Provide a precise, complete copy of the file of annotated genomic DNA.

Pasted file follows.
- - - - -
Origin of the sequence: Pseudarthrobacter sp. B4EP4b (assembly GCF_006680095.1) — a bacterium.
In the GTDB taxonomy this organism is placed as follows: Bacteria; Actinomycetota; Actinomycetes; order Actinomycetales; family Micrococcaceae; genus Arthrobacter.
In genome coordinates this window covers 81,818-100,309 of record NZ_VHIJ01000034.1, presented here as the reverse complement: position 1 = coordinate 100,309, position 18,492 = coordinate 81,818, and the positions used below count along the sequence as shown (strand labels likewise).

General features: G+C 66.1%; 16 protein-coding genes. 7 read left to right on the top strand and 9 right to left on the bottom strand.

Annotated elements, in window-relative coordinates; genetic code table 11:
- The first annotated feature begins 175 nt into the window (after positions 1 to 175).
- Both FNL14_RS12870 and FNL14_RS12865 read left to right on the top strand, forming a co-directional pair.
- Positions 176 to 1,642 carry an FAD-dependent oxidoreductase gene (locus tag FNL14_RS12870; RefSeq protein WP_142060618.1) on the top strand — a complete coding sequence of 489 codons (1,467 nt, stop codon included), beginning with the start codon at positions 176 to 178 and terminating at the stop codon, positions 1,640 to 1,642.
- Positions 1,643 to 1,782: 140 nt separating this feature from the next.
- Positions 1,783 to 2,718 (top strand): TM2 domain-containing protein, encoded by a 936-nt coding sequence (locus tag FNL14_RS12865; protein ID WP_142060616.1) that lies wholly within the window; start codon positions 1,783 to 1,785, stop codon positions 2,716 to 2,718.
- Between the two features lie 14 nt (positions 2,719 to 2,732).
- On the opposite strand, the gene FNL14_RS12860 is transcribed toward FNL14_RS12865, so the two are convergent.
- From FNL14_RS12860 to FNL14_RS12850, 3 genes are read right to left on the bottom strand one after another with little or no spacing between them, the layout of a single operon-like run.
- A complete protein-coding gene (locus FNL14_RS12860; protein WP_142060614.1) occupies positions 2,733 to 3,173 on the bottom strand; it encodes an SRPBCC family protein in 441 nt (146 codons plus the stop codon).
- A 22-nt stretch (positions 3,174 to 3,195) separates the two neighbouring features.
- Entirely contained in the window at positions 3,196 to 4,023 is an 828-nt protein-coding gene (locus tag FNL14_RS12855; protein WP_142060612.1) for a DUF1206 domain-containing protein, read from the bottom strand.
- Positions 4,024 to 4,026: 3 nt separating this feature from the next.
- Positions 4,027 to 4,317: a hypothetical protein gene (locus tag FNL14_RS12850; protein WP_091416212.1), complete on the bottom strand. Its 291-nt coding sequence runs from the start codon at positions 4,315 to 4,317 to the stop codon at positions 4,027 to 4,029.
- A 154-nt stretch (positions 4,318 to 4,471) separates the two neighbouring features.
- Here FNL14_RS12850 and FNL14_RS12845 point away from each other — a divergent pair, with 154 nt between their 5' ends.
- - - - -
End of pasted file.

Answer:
Origin of the sequence: Pseudarthrobacter sp. B4EP4b (assembly GCF_006680095.1) — a bacterium.
In the GTDB taxonomy this organism is placed as follows: Bacteria; Actinomycetota; Actinomycetes; order Actinomycetales; family Micrococcaceae; genus Arthrobacter.
In genome coordinates this window covers 81,818-100,309 of record NZ_VHIJ01000034.1, presented here as the reverse complement: position 1 = coordinate 100,309, position 18,492 = coordinate 81,818, and the positions used below count along the sequence as shown (strand labels likewise).

General features: G+C 66.1%; 16 protein-coding genes. 7 read left to right on the top strand and 9 right to left on the bottom strand.

Annotated elements, in window-relative coordinates; genetic code table 11:
- The first annotated feature begins 175 nt into the window (after positions 1 to 175).
- Both FNL14_RS12870 and FNL14_RS12865 read left to right on the top strand, forming a co-directional pair.
- Positions 176 to 1,642 carry an FAD-dependent oxidoreductase gene (locus tag FNL14_RS12870; RefSeq protein WP_142060618.1) on the top strand — a complete coding sequence of 489 codons (1,467 nt, stop codon included), beginning with the start codon at positions 176 to 178 and terminating at the stop codon, positions 1,640 to 1,642.
- Positions 1,643 to 1,782: 140 nt separating this feature from the next.
- Positions 1,783 to 2,718 (top strand): TM2 domain-containing protein, encoded by a 936-nt coding sequence (locus tag FNL14_RS12865; protein ID WP_142060616.1) that lies wholly within the window; start codon positions 1,783 to 1,785, stop codon positions 2,716 to 2,718.
- Between the two features lie 14 nt (positions 2,719 to 2,732).
- On the opposite strand, the gene FNL14_RS12860 is transcribed toward FNL14_RS12865, so the two are convergent.
- From FNL14_RS12860 to FNL14_RS12850, 3 genes are read right to left on the bottom strand one after another with little or no spacing between them, the layout of a single operon-like run.
- A complete protein-coding gene (locus FNL14_RS12860; protein WP_142060614.1) occupies positions 2,733 to 3,173 on the bottom strand; it encodes an SRPBCC family protein in 441 nt (146 codons plus the stop codon).
- A 22-nt stretch (positions 3,174 to 3,195) separates the two neighbouring features.
- Entirely contained in the window at positions 3,196 to 4,023 is an 828-nt protein-coding gene (locus tag FNL14_RS12855; protein WP_142060612.1) for a DUF1206 domain-containing protein, read from the bottom strand.
- Positions 4,024 to 4,026: 3 nt separating this feature from the next.
- Positions 4,027 to 4,317: a hypothetical protein gene (locus tag FNL14_RS12850; protein WP_091416212.1), complete on the bottom strand. Its 291-nt coding sequence runs from the start codon at positions 4,315 to 4,317 to the stop codon at positions 4,027 to 4,029.
- A 154-nt stretch (positions 4,318 to 4,471) separates the two neighbouring features.
- Here FNL14_RS12850 and FNL14_RS12845 point away from each other — a divergent pair, with 154 nt between their 5' ends.